AOL and multiple Pulitzer Prize-winning reporter Andrew Schneider wrote a series of pieces this week about non-E. coli O157s and the effort to declare them adulterants–yet another of my recent projects to pull food safety out of the dark ages.
Schneider also did a bit of a profile on yours truly, which, like most of the dozens published over the years, tends to waiver between “what a great guy” to “what an SOB.” Like most things, the truth is somewhere in the middle.
After every such profile comes a comment from the writer (or other writers) along the lines of “you should write a book” or “I should write a book about you,” neither of which has happened – yet. So, in the interim, I took the time to write this foreword for a food safety text that is coming to a law school near you – sometime:
I admit that I agreed to pen the foreword for this book long before a stack of paper landed on my desk, where it sat for several weeks. It looked too much like the textbooks I was so averse to opening in law school some 25 years ago.
Eventually I started thumbing through some pages. Before traveling to visit a food poison client or speak at a food safety conference, I would grab a chunk of chapters for reading on the plane. Air travel today is not what it used to be. So I found sections like, “Business Risk Exclusion,” “Cartagena Protocol on Biosafety,” or and “Poultry Product Inspection Act” perfect for those long delays in Chicago, Beijing or Atlanta. Also, given the size of my ego, I spent some time looking for references to me. I was pleased to find at least one.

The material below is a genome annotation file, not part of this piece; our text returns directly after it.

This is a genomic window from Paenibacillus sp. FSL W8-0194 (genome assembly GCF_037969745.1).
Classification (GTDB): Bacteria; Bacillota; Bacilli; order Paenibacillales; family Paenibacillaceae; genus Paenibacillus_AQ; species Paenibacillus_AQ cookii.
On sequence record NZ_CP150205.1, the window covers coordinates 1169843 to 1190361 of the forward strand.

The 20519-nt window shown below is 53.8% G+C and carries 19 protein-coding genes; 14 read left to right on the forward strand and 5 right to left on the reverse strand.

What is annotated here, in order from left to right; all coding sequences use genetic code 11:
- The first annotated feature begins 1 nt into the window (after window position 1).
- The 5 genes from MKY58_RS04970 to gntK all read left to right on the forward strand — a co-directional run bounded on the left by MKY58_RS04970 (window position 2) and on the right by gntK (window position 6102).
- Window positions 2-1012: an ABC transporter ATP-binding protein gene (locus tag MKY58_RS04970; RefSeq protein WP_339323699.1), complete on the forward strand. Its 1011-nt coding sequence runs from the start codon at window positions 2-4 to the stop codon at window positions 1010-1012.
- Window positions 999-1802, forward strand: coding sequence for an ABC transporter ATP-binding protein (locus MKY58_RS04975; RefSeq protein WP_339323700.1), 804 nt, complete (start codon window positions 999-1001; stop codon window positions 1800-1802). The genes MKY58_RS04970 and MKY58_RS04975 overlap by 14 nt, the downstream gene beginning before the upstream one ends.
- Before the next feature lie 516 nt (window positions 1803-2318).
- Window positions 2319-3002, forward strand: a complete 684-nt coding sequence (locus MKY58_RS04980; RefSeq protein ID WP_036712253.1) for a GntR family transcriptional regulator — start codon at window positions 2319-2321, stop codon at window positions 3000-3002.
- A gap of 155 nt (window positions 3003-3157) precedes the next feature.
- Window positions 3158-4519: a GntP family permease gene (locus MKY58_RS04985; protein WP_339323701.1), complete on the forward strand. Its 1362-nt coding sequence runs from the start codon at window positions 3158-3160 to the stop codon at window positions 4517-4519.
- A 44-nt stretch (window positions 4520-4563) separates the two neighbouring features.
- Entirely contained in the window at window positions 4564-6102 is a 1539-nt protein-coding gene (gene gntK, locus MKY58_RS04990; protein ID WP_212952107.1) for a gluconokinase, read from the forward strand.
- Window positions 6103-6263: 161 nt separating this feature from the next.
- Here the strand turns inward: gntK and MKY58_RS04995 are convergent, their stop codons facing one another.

As I waded though less stimulating sections (not whole chapters), I questioned why I had agreed to write the foreword, and why I had been asked in the first place.
It occurred to me that I have been around on the scene since the dawn of foodborne illness litigation as we have come to know it. True, we have suffered foodborne illnesses (food manufacturers might argue that consumers are usually to blame – a.k.a., contributory fault) for as long as we have been eating food. But it was the Jack-in-the-Box E. coli O157:H7 outbreak in 1993 that forced the issue into the open and launched one young lawyer down a new path.
Perhaps it was the size of the outbreak – over 650 sickened, many for life, while four children died – that focused the legal community, the scientists, the media and the politicians on a severe problem that needed a solution. It also helped that in 1993 new forms of media like the Internet and 24-hour cable news enabled people to become even more obsessed with food that, for some, is more pornographic than just an opportunity to gather calories.
By the time I had worked my way through most of this book, I felt as though I was touring the neighborhood where I grew up. A section on damages brought back memories of a little girl I represented early on in my career. She suffered a brain injury, lost her large intestine and had to have a kidney transplant after eating contaminated meat. The causation chapters reminded me of the first time I had to tell a mother I could not legally determine what food item was responsible for her child’s death. I could go on and on. My point is that I have lived every one of the tragic scenarios described in this textbook. Or, I should say, my clients have lived them.
At this point I’ve represented well over tens of thousands of Americans poisoned by food. When I started, foodborne illness was not recognized as an area of expertise in the field of personal injury law. Now there’s a textbook to guide the future generation of lawyers on how to litigate cases. I guess that in itself is evidence of the gravity of the problem.
For those not acquainted with my neighborhood, this book will help you navigate the roads and give suggestions of areas of town to avoid. For those who know the territory, you will see things you never noticed before, things that help explain why certain roads dead-end and why some restaurants are better to avoid.